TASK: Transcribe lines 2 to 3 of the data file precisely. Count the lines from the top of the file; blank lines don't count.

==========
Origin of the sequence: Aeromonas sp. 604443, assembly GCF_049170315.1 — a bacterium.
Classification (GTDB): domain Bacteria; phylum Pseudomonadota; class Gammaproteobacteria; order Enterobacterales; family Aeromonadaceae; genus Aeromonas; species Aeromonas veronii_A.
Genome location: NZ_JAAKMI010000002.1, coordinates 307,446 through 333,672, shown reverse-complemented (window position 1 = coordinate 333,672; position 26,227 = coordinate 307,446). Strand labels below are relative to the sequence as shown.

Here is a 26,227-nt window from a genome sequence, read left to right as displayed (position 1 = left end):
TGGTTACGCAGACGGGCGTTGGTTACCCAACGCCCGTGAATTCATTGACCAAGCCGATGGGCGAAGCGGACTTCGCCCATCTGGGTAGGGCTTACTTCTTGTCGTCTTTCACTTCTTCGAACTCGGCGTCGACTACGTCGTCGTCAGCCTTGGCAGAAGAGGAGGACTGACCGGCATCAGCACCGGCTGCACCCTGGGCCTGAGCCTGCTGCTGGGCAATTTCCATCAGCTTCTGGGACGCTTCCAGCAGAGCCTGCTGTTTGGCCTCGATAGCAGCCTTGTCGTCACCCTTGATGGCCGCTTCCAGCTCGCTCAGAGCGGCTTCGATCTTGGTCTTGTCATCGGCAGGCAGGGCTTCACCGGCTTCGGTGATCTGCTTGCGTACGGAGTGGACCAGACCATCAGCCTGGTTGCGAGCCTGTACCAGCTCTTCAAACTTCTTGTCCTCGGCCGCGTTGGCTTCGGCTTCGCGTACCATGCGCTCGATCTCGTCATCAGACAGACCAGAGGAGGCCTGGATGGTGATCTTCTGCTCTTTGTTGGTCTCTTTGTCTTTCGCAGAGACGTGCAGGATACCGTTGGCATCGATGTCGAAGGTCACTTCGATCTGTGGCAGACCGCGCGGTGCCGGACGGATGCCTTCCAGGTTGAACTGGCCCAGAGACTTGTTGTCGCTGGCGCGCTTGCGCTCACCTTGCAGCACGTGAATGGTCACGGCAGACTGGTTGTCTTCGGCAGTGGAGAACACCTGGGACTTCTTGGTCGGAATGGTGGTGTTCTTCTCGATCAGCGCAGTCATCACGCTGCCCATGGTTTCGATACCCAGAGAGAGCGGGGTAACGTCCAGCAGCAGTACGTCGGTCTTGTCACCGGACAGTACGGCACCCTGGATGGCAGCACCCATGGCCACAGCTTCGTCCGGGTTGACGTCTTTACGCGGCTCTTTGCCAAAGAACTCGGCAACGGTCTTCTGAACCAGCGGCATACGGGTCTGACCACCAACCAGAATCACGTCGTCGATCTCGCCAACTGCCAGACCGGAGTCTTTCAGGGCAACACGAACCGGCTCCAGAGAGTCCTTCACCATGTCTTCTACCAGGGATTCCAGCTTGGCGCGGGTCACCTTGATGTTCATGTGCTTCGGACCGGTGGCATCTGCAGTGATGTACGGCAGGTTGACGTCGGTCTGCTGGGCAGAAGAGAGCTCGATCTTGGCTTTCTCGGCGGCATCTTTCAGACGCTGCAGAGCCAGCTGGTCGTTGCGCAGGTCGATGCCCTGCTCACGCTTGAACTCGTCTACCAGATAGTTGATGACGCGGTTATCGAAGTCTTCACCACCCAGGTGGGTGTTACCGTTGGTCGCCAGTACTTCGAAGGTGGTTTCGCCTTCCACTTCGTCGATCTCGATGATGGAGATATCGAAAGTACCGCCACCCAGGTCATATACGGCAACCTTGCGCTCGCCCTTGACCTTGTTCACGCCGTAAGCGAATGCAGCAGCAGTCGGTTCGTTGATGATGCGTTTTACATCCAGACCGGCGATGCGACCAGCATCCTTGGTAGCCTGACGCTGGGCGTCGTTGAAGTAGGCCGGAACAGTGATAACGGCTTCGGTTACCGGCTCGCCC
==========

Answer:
Classification (GTDB): domain Bacteria; phylum Pseudomonadota; class Gammaproteobacteria; order Enterobacterales; family Aeromonadaceae; genus Aeromonas; species Aeromonas veronii_A.
Genome location: NZ_JAAKMI010000002.1, coordinates 307,446 through 333,672, shown reverse-complemented (window position 1 = coordinate 333,672; position 26,227 = coordinate 307,446). Strand labels below are relative to the sequence as shown.